Women can't be forced to wear veil, rules Dhaka court


Tihar Jail
Oct 2, 2009
Women can't be forced to wear veil, rules Dhaka court

2010-04-09 10:40:00
Muslim women cannot be forced to wear the veil while at work or in public, the Dhaka High Court has ruled while stating that it should be their personal choice.

It said in a ruling Thursday that no one could force women, working at public and private educational institutions, to wear the veil or cover their heads against their will.

The court directed the education ministry to ensure the execution of its order.

It asked the education secretary to ensure that women were not harassed by their superiors at educational institutions.

Bangladesh is a largely-Muslim nation where women, active in political and public life, move without veils.

The verdict came in response to a writ petition filed to seek a directive following a newspaper report that a sub-district education officer of Kurigram insulted a female teacher for not wearing the veil in June last year.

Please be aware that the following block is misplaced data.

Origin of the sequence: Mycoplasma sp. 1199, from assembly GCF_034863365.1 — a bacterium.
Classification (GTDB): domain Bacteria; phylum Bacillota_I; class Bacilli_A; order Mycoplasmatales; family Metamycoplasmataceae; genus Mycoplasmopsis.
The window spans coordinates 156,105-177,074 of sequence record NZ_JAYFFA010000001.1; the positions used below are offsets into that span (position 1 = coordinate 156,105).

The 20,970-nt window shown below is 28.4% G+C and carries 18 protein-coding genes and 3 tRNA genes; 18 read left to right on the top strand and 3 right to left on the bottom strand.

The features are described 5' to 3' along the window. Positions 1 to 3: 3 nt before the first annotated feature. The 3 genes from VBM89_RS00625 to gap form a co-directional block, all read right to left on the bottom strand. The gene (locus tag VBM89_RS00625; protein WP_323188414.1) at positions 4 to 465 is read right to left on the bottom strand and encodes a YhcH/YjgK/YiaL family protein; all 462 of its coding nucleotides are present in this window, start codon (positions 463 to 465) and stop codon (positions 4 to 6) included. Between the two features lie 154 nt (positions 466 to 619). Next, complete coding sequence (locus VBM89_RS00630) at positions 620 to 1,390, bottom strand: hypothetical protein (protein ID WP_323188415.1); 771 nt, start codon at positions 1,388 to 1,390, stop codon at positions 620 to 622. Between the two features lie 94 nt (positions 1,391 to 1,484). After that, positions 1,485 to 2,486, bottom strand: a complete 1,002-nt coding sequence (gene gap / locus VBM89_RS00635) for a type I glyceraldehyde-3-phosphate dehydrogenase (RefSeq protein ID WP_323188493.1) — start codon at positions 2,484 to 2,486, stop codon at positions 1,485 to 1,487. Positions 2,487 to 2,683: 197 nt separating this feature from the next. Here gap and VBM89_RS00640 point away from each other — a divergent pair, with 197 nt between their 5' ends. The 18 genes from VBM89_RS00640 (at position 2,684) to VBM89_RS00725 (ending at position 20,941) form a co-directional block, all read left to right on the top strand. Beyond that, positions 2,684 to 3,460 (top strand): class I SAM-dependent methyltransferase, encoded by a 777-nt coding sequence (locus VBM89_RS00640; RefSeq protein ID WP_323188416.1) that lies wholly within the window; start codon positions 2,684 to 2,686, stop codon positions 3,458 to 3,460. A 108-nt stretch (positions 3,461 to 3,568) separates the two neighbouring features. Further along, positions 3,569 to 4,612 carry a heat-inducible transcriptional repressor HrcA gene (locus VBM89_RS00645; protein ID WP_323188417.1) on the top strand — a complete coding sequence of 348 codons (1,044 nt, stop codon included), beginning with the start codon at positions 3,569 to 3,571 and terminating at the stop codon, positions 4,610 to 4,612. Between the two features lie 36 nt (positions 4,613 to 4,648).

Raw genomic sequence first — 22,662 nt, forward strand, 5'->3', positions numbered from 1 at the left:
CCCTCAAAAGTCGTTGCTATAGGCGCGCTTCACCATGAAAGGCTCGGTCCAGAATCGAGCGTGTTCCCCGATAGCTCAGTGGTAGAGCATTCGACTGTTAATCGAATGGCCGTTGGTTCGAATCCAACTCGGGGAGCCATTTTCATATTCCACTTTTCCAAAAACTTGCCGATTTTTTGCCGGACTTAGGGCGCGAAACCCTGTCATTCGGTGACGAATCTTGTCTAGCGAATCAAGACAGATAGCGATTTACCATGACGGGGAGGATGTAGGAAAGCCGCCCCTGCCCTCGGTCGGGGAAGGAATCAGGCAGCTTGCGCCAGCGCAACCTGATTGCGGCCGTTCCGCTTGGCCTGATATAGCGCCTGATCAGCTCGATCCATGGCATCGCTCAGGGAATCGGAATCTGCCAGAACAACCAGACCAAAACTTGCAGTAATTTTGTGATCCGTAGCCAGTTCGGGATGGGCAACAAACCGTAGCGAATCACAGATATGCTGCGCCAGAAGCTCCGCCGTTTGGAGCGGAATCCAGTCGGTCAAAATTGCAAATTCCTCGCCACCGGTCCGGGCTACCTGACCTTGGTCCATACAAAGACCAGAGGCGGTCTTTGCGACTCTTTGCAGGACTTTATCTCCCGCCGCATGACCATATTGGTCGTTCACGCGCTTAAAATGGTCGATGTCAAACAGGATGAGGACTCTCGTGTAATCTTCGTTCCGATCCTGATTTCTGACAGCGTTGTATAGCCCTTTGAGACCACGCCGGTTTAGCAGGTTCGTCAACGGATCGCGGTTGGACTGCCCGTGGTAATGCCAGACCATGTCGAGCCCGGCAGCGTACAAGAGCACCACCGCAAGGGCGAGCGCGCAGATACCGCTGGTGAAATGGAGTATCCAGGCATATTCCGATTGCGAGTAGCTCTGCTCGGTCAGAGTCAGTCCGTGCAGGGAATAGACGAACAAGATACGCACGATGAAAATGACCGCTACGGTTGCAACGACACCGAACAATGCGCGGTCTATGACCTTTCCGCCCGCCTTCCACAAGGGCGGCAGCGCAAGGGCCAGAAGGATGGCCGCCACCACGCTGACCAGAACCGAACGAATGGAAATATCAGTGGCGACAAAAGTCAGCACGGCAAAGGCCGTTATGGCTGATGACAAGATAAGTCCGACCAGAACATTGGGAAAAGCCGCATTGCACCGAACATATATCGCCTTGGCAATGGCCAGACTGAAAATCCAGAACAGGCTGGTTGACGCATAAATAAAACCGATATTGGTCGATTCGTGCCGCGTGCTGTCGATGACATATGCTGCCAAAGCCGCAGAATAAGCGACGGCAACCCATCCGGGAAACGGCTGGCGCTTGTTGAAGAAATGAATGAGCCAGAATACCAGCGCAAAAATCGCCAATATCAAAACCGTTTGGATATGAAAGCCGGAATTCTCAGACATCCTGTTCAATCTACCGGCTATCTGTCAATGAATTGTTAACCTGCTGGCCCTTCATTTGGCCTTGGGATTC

The high court bench of woman judge Justice Syeda Afsar Jahan and Justice Syed Mahmud Hossain also asked the education secretary to carry out the directives given by this court in May last year on sexual harassment of women at the institutions.

The court May 14 last year directed the authorities concerned to form a five-member harassment complaint committee headed by a woman at every workplace and institution to investigate allegations of harassment of women.

The bench Thursday asked the secretary to transfer the official, Arif Ahmed, who passed the remark on Sultana Arjuman Huq, headmistress of Atmaram Bishweshwar Government Primary School.

Earlier in January this year, Ahmed apologised to Arjuman before the high court and the court acquitted him of the charge after Arjuman pardoned him.

Bengali language daily Shamokal June 26 last year reported that Arif Ahmed had called Sultana Arjuman Huq 'Beshya' (prostitute) at a meeting June 25.

Anjuman felt insulted and became sick after the incident, the report said.


May 4, 2009
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this is indeed a step in the right direction. Wearing a veil should be a personal decision and not forced by others.

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